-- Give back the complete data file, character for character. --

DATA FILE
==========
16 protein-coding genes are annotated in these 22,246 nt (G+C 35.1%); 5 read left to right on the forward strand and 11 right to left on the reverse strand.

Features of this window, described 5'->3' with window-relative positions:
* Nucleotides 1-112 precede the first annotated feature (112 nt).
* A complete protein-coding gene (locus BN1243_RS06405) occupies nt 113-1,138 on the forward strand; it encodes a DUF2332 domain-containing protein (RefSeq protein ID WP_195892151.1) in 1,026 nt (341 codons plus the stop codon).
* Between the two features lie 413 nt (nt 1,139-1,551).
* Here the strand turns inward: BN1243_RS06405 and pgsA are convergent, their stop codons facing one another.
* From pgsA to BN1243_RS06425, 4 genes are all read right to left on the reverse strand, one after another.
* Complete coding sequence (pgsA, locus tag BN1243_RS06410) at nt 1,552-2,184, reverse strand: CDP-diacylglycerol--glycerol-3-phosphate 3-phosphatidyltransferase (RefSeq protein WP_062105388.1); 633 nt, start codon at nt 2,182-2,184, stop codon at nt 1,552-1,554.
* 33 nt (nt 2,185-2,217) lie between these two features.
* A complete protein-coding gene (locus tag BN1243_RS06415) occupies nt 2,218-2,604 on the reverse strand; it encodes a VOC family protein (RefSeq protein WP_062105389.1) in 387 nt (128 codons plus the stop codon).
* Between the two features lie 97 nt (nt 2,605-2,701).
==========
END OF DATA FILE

16 protein-coding genes are annotated in these 22,246 nt (G+C 35.1%); 5 read left to right on the forward strand and 11 right to left on the reverse strand.

Features of this window, described 5'->3' with window-relative positions:
* Nucleotides 1-112 precede the first annotated feature (112 nt).
* A complete protein-coding gene (locus BN1243_RS06405) occupies nt 113-1,138 on the forward strand; it encodes a DUF2332 domain-containing protein (RefSeq protein ID WP_195892151.1) in 1,026 nt (341 codons plus the stop codon).
* Between the two features lie 413 nt (nt 1,139-1,551).
* Here the strand turns inward: BN1243_RS06405 and pgsA are convergent, their stop codons facing one another.
* From pgsA to BN1243_RS06425, 4 genes are all read right to left on the reverse strand, one after another.
* Complete coding sequence (pgsA, locus tag BN1243_RS06410) at nt 1,552-2,184, reverse strand: CDP-diacylglycerol--glycerol-3-phosphate 3-phosphatidyltransferase (RefSeq protein WP_062105388.1); 633 nt, start codon at nt 2,182-2,184, stop codon at nt 1,552-1,554.
* 33 nt (nt 2,185-2,217) lie between these two features.
* A complete protein-coding gene (locus tag BN1243_RS06415) occupies nt 2,218-2,604 on the reverse strand; it encodes a VOC family protein (RefSeq protein WP_062105389.1) in 387 nt (128 codons plus the stop codon).
* Between the two features lie 97 nt (nt 2,605-2,701).